Should we avoid expositions all together? No. Exposition, through world building or a character’s background (e.g. the hero is protecting this little girl he just met because his own daughter died years ago), can add a lot of depth to a story. Sometime, it is even absolutely necessary if some science or technology is instrumental to the plot of your science fiction world. Thus, almost all stories has exposition.
Again, we can learn from many modern novels, movies or TV shows on how they make expositions less obtrusive and more interesting.
One technique is often deployed is using conversations. CSI does this a lot (and often laughably obvious.) Some clueless detective ask a dumb question, and the CSI agent goes on this long explanation. There are plenty of movies and TV shows that deploys this technique a lot more subtly. We can having backstory revealed through conversations between the characters in your game that players care about rather than this long disembodied narrator telling the player.
The slow reveal is another technique. In many movies, the background story is not revealed until 1/3 or 1/2 way into the movie, like when the heroes escaped the initial danger. So once your user got into the game, and familiar with the game mechanics, you can start tell user the background story. This will add interest and depth to the gameplay at this point. Users don’t want to learn about backstory when he is still trying to learn about how to play your game.
Another technique is having backstory in very small doses, and interlaced with action, i.e. gameplay. Example, you after defeat a boss, a tidbit of the backstory is revealed; as part of a quest description, add a sentence on why you are killing 20 wolfs; In a card battler, when you collect a new card, a tidbit about the story is card description. Key challenge is to keep it cohesive. This is when a story bible helps. Write out all the backstory, and then drop a sentence here or there through out the game. This would make your dry instructions, prop objects, and quests more colorful.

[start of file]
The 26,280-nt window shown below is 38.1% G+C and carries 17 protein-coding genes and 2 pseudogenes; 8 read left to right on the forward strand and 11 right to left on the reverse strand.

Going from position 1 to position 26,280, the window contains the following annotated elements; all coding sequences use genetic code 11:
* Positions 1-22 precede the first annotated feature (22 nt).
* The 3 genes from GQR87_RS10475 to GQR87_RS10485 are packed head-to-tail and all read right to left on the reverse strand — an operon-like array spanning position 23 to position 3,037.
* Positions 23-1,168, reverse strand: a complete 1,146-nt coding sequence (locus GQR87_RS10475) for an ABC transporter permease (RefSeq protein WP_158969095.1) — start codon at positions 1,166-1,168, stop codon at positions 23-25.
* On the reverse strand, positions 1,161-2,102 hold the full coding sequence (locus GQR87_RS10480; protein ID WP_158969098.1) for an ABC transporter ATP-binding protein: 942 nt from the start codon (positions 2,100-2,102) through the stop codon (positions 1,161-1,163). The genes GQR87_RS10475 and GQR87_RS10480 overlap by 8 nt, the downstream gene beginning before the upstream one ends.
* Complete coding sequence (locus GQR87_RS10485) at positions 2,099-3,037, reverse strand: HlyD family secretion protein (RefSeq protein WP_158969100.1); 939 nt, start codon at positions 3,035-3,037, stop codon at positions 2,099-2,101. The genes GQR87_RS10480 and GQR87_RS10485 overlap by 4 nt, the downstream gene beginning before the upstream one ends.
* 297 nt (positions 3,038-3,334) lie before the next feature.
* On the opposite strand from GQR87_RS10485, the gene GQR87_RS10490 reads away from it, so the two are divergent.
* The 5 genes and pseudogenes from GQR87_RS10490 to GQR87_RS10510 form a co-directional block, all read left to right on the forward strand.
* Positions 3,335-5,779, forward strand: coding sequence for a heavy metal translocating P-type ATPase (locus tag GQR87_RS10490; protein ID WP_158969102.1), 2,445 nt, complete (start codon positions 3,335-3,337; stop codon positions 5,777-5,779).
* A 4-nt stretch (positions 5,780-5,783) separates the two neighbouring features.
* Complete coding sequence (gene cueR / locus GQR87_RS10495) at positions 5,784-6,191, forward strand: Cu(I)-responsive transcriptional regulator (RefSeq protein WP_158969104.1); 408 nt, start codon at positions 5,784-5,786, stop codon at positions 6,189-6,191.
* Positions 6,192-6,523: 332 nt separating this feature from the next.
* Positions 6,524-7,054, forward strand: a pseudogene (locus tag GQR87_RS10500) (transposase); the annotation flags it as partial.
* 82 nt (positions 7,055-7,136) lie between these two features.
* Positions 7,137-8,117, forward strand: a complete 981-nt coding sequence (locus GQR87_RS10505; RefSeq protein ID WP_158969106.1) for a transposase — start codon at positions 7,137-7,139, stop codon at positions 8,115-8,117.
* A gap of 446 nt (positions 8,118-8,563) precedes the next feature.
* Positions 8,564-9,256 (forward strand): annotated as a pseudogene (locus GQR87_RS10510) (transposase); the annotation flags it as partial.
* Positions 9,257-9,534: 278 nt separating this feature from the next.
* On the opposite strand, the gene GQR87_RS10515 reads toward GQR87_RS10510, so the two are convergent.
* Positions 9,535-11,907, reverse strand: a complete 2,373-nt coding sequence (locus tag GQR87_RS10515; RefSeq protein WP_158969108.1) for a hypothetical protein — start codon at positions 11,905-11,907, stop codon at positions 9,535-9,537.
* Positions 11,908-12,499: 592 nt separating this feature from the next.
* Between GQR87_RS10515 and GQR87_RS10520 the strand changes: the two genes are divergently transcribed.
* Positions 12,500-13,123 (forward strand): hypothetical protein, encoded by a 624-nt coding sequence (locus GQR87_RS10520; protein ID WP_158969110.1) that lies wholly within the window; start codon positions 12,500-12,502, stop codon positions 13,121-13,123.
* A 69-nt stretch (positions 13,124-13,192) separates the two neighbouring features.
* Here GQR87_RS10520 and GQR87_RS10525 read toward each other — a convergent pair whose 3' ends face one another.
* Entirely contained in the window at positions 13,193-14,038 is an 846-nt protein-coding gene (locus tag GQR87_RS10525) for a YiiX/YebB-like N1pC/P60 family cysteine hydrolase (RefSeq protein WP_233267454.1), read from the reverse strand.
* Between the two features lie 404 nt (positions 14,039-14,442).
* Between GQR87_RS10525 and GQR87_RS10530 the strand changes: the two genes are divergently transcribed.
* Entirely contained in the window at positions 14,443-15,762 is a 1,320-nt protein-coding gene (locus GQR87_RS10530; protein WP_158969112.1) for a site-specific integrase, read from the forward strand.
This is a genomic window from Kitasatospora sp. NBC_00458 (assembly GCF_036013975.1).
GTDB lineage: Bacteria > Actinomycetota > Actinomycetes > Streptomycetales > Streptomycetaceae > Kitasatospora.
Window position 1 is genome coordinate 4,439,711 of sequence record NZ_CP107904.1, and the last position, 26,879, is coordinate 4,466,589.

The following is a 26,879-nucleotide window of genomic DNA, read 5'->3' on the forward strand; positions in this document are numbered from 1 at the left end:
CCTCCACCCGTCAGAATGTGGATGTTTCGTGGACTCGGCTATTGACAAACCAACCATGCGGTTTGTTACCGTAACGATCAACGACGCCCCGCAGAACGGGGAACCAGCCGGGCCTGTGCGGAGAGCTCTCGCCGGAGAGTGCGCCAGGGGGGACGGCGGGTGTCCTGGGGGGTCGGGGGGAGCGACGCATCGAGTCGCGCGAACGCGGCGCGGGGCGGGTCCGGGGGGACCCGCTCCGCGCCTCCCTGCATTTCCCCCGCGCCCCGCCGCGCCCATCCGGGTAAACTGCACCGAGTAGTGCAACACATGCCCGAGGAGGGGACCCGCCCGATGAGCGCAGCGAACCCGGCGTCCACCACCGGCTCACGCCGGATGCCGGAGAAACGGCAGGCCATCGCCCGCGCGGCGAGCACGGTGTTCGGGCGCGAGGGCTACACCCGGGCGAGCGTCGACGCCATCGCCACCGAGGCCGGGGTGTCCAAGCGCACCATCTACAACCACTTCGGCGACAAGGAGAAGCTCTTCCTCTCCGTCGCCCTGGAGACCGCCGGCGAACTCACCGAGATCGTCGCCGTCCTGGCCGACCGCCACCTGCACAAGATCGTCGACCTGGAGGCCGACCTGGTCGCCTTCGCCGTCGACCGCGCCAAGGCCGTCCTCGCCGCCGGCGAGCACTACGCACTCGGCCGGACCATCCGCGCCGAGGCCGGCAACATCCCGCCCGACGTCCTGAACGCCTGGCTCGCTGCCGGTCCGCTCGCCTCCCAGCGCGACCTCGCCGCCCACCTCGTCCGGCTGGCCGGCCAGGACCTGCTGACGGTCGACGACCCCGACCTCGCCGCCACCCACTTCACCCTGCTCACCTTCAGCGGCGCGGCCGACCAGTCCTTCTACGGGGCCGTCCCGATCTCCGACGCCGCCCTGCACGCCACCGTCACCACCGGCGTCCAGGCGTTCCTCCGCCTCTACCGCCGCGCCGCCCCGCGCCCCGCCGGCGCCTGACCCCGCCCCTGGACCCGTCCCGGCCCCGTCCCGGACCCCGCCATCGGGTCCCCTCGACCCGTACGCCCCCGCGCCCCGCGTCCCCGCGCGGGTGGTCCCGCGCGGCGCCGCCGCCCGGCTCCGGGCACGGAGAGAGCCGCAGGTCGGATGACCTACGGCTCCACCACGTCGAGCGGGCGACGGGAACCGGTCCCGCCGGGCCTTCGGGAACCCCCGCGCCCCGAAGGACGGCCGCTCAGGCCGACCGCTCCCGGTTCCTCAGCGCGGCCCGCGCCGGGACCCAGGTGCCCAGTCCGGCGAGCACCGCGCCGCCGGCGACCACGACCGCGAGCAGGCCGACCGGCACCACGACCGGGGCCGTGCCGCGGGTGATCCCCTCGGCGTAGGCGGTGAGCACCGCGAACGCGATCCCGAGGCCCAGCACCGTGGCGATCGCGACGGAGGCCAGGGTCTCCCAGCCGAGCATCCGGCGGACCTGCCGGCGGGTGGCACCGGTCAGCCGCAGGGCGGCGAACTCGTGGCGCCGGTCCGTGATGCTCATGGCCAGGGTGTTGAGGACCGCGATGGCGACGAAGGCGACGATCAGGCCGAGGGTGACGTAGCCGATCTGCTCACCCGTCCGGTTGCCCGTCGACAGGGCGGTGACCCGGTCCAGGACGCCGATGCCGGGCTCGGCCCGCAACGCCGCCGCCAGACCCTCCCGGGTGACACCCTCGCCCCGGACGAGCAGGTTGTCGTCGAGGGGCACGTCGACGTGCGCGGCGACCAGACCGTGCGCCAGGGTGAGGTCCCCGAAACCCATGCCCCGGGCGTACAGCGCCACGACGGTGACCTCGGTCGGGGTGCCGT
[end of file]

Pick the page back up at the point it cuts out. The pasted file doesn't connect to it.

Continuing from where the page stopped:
Another one is to make user want to find out what the background story is by introducing mystery or name dropping. For example, when you find a piece of crystal (perhaps a premium currency), say “congrats, you found a piece of crystal that was shattered during the War of Magicians.” But do not go into what the War of Magicians is right away. When user see enough mention of this so called, “War of Magicians”, the user will seek out the back story on it, perhaps trying to find out why this piece of crystal is such a valuable currency.
Some modern console games or paid games still start with a long intro sequence with back stories. A veteran game designer who I respect greatly once told me this analogy: console games are like movies, you already paid for the ticket, so even if beginning of a movie is boring, you are going to stick with it; F2P games are like TV shows, where people are flipping through the channels quickly. If you don’t grab their interest right away, you lose them. Modern players’ attention spans are very short. We are competing against a lot of media. In terms of story telling, other media do a much better job. So we should learn from their techniques. This article just scratches the surface. Story is good and can add a lot of value, but just have to be used properly.
About me: I worked for Zynga and Microsoft Game Studios as Executive Producer and Producer. Currently, I'm the co-founder of Moesif.